The recipe for making Serious Sam: The First Encounter is simple. Start with a hefty helping of Doom's fast action and toss in one Duke Nukem wannabe character, then stir in a few bosses from Quake. Finally, glaze the entire game over with Unreal's weather, water and solar flare effects. The end result is a concoction that barely satisfies the first-person shooter appetite by re-heating and rehashing the leftovers from tastier predecessors. Serious Sam: The First Encounter, while modestly enjoyable, breaks no new ground in character, monster or weapon design.
Serious Sam: The First Encounter marks the return to Doom's enchantment with a multitude of monsters constantly on the attack. The storyline, a muddled mess about Sam's journey back in time to visit ancient Egypt to retrieve a relic capable of holding off creatures from a different dimension, is quickly abandoned for non-stop strafing and side stepping madness. The action is furious and fun at the start but quickly grows tiresome. A game needs more than simply shooting monsters and searching for buttons to open doors to release yet more monsters to shoot. Players seeking the nostalgic flavor and fury of retro first-person action unimpeded by a bulky storyline will enjoy the ride.
Croteam must have been impressed with Duke Nukem. Serious Sam bears more than a passing resemblance to Duke in appearance and sound bites, most of which aren't as clever as that classic. Sam Stone has slightly more character than the Quake marine but considerably less than Max Payne. There just isn't enough of a reason, though, for the player to make a connection with him.
The Serious Engine, developed in-house by Croteam, works well, even if the game's production values aren't up to standards. There is a noticeable difference between the quality of monster graphics and the building and landscape detail. The architecture of ancient Egypt is nicely rendered and brightly colored and transitions between indoor and outdoor locations are seamless. While not as polished or stylized as the Unreal Engine, the water and lighting effects are superb.
Monsters are cartoon-like and bound by a stupid AI, serving merely as mindless targets for Sam rather than a menacing force. In fact, most of the items and monsters seem an afterthought used to populate the solidly built levels. The game actually feels more like a demo for game developers interested in licensing the Serious Engine than a refined labor of love.
There are flashes of inspiration sprinkled infrequently throughout the game. The house-to-house guerrilla fighting against the organic mechs in Thebes is exciting as is the enormous demon at the end. Still, the final fight is nearly the same as the lava boss in Quake but, instead of activating two switches to electrocute the monster, there are four. Be ready for the short, trite "to be continued" ending that makes you wonder why you toiled through to the end. For the amount of time invested to complete the game, there isn't much reward.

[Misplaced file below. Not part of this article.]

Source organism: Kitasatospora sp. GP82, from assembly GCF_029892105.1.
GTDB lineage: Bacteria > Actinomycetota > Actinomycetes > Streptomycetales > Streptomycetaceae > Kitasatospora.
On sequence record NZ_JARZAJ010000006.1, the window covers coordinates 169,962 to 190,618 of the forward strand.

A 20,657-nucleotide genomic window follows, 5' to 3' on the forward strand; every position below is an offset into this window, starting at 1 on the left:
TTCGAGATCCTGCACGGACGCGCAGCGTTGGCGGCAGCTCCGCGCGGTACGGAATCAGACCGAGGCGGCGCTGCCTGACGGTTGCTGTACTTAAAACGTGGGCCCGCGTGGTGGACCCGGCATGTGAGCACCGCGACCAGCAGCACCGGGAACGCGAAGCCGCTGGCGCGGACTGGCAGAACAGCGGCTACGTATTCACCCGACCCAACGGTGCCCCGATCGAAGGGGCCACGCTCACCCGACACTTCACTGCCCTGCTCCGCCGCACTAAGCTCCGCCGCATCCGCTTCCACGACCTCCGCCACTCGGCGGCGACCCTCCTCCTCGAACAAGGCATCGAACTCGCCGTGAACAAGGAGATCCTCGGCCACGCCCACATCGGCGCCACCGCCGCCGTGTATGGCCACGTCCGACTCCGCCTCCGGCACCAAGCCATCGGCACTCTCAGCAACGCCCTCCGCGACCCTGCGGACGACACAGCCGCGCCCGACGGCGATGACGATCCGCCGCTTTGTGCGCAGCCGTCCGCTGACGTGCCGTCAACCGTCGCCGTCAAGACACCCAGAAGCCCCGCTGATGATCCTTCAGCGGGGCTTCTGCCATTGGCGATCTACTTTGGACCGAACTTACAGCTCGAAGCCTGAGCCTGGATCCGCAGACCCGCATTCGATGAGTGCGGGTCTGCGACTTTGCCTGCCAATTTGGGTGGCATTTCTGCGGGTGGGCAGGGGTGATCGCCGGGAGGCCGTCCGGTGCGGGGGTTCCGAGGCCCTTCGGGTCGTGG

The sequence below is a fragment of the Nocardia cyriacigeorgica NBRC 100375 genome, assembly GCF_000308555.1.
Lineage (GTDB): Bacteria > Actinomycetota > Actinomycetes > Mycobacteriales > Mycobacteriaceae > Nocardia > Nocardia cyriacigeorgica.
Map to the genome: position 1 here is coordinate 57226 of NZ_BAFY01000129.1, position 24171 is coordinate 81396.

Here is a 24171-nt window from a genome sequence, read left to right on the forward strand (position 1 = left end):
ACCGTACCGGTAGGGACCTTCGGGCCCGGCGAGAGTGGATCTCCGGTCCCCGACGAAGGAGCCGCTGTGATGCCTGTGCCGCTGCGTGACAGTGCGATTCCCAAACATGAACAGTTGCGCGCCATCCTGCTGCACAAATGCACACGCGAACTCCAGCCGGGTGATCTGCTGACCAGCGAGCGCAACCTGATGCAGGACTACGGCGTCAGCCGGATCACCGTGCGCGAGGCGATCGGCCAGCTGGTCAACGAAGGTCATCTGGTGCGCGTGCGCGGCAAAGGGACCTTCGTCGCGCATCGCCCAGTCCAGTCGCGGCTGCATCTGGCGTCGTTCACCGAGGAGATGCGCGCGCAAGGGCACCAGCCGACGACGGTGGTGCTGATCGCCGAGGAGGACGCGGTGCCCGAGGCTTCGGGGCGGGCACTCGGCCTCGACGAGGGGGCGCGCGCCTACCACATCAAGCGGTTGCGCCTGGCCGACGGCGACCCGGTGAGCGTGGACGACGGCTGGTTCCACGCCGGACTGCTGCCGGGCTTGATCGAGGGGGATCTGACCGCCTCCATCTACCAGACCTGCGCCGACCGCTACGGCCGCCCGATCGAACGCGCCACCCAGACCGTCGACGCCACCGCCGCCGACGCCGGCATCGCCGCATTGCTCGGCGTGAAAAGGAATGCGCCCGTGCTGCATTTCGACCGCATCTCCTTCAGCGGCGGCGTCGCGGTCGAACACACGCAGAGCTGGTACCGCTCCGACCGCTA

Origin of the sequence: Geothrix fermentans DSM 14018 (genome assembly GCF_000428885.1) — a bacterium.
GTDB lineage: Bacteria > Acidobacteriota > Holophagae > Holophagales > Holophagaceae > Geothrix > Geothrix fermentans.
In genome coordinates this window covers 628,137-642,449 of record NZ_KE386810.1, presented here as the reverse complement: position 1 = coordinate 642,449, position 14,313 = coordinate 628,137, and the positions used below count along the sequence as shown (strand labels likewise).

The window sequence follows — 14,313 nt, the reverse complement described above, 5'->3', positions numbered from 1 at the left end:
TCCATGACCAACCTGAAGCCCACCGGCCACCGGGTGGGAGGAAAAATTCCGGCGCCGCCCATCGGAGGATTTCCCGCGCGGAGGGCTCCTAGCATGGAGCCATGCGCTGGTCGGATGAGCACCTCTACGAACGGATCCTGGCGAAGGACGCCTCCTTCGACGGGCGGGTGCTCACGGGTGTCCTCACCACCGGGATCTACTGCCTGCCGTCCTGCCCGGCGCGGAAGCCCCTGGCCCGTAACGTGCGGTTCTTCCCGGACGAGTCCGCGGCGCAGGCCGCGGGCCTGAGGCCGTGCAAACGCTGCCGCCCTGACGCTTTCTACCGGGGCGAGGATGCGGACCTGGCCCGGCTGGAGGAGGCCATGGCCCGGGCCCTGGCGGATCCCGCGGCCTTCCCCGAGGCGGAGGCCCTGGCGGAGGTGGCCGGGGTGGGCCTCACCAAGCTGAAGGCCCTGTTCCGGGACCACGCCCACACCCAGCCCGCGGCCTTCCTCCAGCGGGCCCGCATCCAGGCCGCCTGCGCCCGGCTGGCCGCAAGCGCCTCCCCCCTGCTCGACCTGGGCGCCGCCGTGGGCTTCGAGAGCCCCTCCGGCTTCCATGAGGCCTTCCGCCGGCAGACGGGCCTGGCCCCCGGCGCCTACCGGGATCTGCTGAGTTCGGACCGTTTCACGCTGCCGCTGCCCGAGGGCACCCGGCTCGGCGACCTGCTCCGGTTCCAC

Weapons range from the mundane (shotguns and pistols) to the ludicrous (a giant cannon that shoots large, explosive bowling balls). Despite the possibilities associated with a futuristic sci-fi storyline, there is only one laser weapon in the game and no vehicles for use. Also, there's no sniper rifle, a common item in first-person shooters released before Serious Sam: The First Encounter. Apparently Sam is a charge-the-Legion type of guy, forcing you to ignore stealth and disregard personal safety.
Multiplayer modes and player-designed maps should help the game rise above its current state, as mods designed with tools included with the game are available for download on the Internet. In addition to the traditional LAN and Internet games, one unique feature of the game allows any gamer with three friends and a masochistic streak to play multiplayer on one computer, huddled around a single keyboard and a monitor split into screens.
Serious Sam: The First Encounter could just as easily have been titled "Déjà vu Stew" for all the morsels taken from other sources. It isn't a terrible gaming experience, especially for those with an itchy trigger finger, but there is no improvement from previous games and some regression concerning weapon and monster design. Serious Sam: The First Encounter is but a light snack for the average gamer and nothing more.
Graphics: The buildings, water and lighting effects are well done. The monsters are cartoon-like and bland.
Sound: Average gunshots and explosions abound. The screaming headless monsters are particularly impressive.
Enjoyment: Fast and furious fun for the first 300 monsters but gameplay goes downhill from there. No puzzles other than "push button A to open door B."
Replay Value: Play to the disappointing end and then restart with more monsters and less fun? Hey, Sam, you can't be serious! LAN or Internet multiplayer is decent but having four people on one keyboard is a bit too cozy.
Serious Sam places gamers in the role of special-forces veteran Sam "Serious" Stone. Sam Stone travels back in time to an ancient Egyptian world with the mission of assassinating a great evil: Notorious Mental. Mental has set forth to wipe out Earth and all humans for sheer fun, just as it did with all of the other civilizations throughout galactic history.
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